Anthropology and System Design
Jim McGee builds a thread on anthropological analyisis from Ernie the Attorney:
...Ernie is on to a nice meme here. Another term to throw into the mix is "ethnography." While usually associated with doing anthropology in the field, it's also become a legitimate research tool in organizational settings. I find an anthropological approach particularly useful in the realm of technology for a couple of reasons. First, technology is too dynamic for a lot of other research approaches. Along a similar line, organizational research is not a place where you get to do controlled experiments. It's either impractical or unethical (sometimes both). That leaves you with observational techniques of one sort or another. One advantage of ethnographic/anthropological approaches is that they explicitly recognize that the anthropologist/observer is part of the system.
Another reason that I prefer anthorpological approaches is that technology and knowledge management issues lie in a space that Gerry Weinberg describes as "organized complexity." The following diagram comes from his excellent Introduction to General Systems Thinking:
In that environment you need tools that are robust more than you need tools that are precise. You tolerate fuzziness in the answers in exchange for getting answers that are directionally correct in a manageable amount of time.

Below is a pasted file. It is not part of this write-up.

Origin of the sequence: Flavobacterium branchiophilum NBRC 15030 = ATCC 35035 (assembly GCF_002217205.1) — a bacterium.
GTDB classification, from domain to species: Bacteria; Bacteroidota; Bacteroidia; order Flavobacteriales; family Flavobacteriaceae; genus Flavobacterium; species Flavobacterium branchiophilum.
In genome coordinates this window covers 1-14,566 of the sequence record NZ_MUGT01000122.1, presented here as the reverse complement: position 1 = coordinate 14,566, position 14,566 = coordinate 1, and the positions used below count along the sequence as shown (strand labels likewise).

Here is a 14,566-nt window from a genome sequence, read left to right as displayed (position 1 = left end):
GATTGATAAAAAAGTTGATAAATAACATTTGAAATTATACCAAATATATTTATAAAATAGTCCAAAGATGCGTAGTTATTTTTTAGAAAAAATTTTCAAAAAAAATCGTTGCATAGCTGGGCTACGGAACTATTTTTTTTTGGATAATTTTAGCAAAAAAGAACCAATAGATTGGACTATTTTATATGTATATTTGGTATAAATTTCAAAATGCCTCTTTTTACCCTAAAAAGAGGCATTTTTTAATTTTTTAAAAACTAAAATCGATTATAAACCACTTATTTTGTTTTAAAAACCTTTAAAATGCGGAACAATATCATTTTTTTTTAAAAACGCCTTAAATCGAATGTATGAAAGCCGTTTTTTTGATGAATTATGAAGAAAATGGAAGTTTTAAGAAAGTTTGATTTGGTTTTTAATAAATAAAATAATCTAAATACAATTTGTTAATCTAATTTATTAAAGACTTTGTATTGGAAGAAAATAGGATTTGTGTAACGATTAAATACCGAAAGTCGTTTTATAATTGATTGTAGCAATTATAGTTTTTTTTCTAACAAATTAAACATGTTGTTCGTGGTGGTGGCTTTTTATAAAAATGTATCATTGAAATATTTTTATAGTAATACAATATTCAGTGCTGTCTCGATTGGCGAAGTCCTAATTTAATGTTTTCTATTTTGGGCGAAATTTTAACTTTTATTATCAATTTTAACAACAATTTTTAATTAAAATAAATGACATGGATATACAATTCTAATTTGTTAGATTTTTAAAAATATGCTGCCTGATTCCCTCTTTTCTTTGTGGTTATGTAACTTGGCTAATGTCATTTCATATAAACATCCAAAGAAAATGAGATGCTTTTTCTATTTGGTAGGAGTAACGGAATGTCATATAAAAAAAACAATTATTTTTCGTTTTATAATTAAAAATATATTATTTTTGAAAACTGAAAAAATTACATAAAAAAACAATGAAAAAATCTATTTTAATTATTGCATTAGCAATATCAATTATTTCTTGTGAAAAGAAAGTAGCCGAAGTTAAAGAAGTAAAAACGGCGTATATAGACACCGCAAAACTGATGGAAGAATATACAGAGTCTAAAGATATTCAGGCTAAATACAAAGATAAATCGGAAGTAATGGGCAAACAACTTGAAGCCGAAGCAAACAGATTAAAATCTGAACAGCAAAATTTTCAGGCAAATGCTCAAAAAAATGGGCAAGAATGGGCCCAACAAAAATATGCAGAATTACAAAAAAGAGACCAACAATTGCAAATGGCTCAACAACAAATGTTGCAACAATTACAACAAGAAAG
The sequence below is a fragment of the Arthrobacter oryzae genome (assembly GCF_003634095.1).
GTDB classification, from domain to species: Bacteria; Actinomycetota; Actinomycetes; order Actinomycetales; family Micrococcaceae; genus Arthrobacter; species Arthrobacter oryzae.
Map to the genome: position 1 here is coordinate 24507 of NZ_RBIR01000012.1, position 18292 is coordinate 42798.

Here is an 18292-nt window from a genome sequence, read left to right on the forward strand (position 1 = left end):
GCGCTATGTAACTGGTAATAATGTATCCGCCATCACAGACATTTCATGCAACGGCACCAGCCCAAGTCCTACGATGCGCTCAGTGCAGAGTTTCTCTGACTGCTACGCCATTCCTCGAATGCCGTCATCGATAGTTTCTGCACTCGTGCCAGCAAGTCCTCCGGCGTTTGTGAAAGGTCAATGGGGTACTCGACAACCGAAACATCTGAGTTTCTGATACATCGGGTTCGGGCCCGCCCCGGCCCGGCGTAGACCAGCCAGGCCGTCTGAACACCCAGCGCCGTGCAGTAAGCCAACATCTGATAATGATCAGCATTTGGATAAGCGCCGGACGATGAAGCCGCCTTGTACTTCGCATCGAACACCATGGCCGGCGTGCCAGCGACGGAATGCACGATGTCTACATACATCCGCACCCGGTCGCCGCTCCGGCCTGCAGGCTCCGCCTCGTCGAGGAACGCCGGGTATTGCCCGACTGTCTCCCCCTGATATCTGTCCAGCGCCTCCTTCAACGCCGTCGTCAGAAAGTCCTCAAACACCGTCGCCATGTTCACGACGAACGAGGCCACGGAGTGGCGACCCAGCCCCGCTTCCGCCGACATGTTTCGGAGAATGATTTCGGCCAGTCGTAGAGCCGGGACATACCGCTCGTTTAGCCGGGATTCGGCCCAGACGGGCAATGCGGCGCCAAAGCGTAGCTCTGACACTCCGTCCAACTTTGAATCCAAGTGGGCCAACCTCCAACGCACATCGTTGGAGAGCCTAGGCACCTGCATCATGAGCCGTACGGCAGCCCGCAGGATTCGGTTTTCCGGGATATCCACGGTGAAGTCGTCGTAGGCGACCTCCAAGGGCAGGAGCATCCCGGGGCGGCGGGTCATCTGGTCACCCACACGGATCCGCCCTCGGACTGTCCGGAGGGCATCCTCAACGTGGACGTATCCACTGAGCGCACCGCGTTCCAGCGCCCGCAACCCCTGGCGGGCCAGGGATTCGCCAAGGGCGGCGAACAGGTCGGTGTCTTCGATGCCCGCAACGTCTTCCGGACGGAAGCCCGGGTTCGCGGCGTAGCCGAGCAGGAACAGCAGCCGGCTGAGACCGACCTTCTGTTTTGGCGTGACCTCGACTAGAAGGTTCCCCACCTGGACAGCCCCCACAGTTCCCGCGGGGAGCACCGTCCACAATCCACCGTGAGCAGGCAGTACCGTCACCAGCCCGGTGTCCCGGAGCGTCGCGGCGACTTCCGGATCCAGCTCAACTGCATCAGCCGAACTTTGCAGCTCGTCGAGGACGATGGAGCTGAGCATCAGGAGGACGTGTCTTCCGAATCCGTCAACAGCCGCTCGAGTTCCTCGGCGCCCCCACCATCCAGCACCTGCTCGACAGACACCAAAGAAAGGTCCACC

One consequence of doing anthropology is that you have to develop some sense for who the observer is. You're not doing experimental work that can be replicated. You're doing a certain kind of storytelling that depends on observational skills and narrative skills. Unlike a fiction writer, you aren't using stories for the abiilty to make stuff up out of whole cloth (I suppose fiction writers don't really do that either). You are using narrative as a tool to reveal gaps in the logic, to discover what's missing in the logic of the story that will point you toward new things to look for. [McGee's Musings]